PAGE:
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CERL Internship and Placement Grant


Every year, CERL offers Internship and Placement Grants, to the value of 1,000 Euros each, to allow qualified librarians and scholars to work on CERL projects in CERL libraries, or in CERL offices, and to be trained on CERL databases, generally for a period of one month.

In particular, CERL is looking to support people new to the profession, whether in librarianship or in academia, and to facilitate international mobility.

CERL member libraries propose projects suitable to the CERL Grant. The internship should normally take place within the period January-September.


1.Incunabula at the University of Groningen Library, The Netherlands – in person The University of Groningen Library was founded in 1615. It has a significant collection of medieval and early-modern books. These include 212 incunables. In 2021,51 of them were catalogued in MEI. The library seeks applications from suitably qualified individuals to continue the cataloguing of its incunables with material evidence in MEI. The University of Groningen Library will consider applications from those who wish to come to Groningen for one month (four working weeks). In addition to the CERL stipend of €1,000 to the successful candidate, our library will award a fellowship of €2,000 (i.e. a total of €3,000). The grantee will be supervised by Adrie van der Laan Curator of Special Collections University of Groningen Library

• basic knowledge of hand-press books • basic knowledge of analytical bibliography • basic knowledge of Latin and English

2.Incunabula at the Huntington Library, San Marino California – in person The Huntington Library—set among botanical gardens on a two-hundred-acre estate in San Marino, California—is one of the world’s great independent research libraries. With approximately eleven million items spanning the 11th to 21st centuries, The Huntington annually serves the research needs of over 1,800 readers from thirty different countries, who create a lively and diverse scholarly culture. The Library’s distinguished holdings include over 5,200 incunabula—the second-largest such collection in the United States. Assembled through a combination of discriminating individual selections and bold en-bloc purchases, the books cover the map of 15th-century printing. They are especially rich in Italian and German imprints but also include rarities from England and the Iberian Peninsula. The Huntington incunabula constitute one of the cornerstones of Bookbindings on Incunables: The Scott Husby Database at Princeton University, which revealed that nearly a quarter of the books retain contemporary bindings. The Huntington is offering a one-month internship to create records of its incunabula in the Material Evidence in Incunabula (MEI) database. The internship will be supervised by Stephen Tabor, Curator of Rare Books at the Huntington. With support from the Consortium of European Research Libraries (CERL), The Huntington is offering a stipend of $3,500 for the month, with the intern bearing the travel cost from the funding. Non-U.S. nationals need to apply for a J-1 visa. The Huntington maintains an exchange visitor program through the United States Department of State and will assist interns with providing the appropriate paperwork.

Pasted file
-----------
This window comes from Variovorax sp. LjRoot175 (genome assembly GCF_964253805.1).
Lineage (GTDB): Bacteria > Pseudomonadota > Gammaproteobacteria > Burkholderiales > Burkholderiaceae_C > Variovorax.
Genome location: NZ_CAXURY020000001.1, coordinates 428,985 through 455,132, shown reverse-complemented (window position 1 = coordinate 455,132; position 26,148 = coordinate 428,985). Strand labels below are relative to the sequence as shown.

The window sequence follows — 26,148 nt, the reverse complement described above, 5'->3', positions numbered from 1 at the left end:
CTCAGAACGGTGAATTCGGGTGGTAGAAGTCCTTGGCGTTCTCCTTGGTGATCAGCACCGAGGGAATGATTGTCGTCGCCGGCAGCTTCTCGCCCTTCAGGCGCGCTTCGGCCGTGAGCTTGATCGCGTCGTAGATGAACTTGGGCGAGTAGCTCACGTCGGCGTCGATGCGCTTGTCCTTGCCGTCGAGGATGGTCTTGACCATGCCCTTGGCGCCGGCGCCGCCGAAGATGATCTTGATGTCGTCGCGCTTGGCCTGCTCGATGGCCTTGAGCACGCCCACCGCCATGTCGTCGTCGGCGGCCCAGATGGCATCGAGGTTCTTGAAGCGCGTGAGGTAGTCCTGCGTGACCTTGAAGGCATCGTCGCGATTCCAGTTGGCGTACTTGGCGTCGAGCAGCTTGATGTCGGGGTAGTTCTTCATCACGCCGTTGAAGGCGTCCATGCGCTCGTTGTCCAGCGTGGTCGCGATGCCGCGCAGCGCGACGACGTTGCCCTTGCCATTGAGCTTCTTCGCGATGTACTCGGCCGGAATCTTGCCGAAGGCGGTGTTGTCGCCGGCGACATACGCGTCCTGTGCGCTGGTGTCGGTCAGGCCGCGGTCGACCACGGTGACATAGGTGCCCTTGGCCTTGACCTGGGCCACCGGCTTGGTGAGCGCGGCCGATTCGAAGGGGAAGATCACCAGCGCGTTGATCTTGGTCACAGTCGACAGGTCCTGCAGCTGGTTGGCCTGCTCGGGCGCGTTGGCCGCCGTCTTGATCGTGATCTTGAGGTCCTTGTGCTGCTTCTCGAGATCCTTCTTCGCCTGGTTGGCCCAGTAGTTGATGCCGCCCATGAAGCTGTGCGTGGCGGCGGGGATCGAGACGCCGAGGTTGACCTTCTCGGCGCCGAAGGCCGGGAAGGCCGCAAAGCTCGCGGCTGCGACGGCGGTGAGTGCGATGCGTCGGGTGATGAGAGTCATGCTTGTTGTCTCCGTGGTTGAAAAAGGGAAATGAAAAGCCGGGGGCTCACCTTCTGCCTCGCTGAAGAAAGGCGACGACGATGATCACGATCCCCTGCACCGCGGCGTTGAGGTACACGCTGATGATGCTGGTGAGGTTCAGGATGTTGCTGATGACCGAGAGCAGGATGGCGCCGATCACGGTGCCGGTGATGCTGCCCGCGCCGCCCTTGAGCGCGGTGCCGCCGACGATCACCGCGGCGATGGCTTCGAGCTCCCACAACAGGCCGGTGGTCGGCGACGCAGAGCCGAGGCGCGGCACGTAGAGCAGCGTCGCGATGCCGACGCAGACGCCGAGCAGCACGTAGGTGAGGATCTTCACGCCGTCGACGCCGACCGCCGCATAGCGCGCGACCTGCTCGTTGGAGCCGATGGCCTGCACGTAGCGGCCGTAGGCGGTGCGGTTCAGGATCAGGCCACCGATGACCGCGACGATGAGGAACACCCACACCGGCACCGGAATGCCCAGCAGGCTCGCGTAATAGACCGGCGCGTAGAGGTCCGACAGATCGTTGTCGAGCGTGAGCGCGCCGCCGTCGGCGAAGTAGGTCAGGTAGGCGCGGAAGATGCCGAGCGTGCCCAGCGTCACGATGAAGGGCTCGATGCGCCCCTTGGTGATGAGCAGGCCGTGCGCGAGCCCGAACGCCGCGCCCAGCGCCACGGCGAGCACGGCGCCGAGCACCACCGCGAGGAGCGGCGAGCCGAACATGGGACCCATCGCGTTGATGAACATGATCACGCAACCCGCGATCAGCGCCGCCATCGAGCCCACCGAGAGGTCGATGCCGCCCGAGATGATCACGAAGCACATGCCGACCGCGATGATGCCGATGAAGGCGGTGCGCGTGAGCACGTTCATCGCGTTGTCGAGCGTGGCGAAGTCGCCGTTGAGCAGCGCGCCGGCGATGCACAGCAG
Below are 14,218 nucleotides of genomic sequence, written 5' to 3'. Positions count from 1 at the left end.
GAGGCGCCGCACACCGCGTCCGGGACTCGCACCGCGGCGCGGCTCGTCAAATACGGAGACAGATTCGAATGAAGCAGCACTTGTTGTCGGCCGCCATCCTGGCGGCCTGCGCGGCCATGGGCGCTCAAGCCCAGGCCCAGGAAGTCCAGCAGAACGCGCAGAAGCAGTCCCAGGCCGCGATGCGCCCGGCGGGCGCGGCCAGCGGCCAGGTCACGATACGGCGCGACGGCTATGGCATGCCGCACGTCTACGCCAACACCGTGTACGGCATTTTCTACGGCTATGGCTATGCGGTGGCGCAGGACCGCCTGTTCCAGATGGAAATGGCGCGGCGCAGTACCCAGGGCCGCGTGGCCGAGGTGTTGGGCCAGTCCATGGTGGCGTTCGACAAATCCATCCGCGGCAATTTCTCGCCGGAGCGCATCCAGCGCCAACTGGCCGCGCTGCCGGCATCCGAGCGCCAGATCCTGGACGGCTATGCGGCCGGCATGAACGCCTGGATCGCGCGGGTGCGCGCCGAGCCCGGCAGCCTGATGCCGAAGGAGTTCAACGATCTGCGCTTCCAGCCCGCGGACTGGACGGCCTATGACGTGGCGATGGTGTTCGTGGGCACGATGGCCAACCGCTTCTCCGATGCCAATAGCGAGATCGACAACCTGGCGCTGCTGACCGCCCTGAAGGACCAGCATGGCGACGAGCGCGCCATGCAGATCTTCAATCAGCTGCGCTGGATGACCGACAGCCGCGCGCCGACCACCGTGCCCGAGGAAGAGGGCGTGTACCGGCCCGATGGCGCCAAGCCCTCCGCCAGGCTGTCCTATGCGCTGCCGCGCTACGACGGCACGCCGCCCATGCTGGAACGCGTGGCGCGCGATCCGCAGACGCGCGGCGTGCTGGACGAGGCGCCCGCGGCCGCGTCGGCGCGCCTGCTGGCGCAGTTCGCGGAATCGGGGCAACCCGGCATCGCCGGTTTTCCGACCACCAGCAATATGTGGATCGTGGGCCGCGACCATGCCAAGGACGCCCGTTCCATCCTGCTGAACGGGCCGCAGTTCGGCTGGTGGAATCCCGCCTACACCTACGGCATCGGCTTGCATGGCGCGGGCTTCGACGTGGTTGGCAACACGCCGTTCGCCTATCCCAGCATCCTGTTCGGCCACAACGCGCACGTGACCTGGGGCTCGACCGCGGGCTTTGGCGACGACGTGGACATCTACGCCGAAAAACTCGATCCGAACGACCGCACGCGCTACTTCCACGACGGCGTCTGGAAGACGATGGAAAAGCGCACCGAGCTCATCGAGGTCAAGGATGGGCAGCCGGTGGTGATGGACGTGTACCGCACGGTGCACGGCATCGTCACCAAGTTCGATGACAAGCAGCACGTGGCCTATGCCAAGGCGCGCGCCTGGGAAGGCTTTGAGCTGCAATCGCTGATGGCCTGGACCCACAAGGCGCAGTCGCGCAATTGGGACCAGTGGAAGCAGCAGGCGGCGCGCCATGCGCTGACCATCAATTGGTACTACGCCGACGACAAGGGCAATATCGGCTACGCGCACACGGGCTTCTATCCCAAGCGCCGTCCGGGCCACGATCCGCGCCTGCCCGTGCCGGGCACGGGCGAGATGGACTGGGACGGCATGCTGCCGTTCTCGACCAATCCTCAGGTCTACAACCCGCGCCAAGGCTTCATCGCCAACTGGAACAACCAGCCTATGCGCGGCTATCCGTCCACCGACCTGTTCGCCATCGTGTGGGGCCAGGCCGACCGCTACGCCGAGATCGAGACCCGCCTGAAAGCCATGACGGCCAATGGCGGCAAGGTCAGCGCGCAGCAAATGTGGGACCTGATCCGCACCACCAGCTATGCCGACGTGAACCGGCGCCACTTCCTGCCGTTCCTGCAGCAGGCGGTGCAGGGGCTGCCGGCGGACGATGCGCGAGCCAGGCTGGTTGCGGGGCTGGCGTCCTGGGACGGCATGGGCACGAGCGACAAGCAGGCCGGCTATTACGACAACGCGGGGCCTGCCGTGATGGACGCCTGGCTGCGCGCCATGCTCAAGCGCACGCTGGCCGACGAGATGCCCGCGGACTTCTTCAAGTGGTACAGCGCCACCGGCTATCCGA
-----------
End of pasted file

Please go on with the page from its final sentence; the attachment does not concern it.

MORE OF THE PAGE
• good knowledge of Latin • fluency in written English • palaeographical skills that can be specialized in a geo-cultural region and may influence the parts of the collection to be assigned • bibliographical training in rare books is preferred.

3.Working with the Incunabula Short Title Catalogue (ISTC) and Material Evidence in Incunabula (MEI) – remote The Incunabula Short Title Catalogue and the Material Evidence in Incunabula database both record and describe incunabula and are linked on several levels. Both databases use the same database to identify libraries that have incunabula in their collections: the Holdings database. In the ISTC datamodel, codes are used to link from the ISTC to the holdings database. At the moment, there are several libraries in the holdings database that do not have a code yet. One remote Internship of €1,000 is offered to work with Dr Karen Limper-Herz, British Library - to add codes and full library names to the holdings database - and, if time permits, work with the colleagues at the Data Conversion Group in Göttingen to add the codes to the ISTC.

• good English • some investigative skills (libraries may have changed names or been incorporated in a larger -structure, for example) • ability to work carefully and precisely

4.Working with the Incunabula Short Title Catalogue (ISTC) and Material Evidence in Incunabula (MEI) – remote The Incunabula Short Title Catalogue and the Material Evidence in Incunabula database both record and describe incunabula and are linked on several levels. However, as a result of the separate data gathering workflows, there are incunabula recorded in MEI that are not yet present in ISTC. One remote Internship of €1,000 is offered to work with Dr Karen Limper-Herz, British Library -to go through the MEI database to identify incunabula recorded in MEI and not in the ISTC -to add these to the ISTC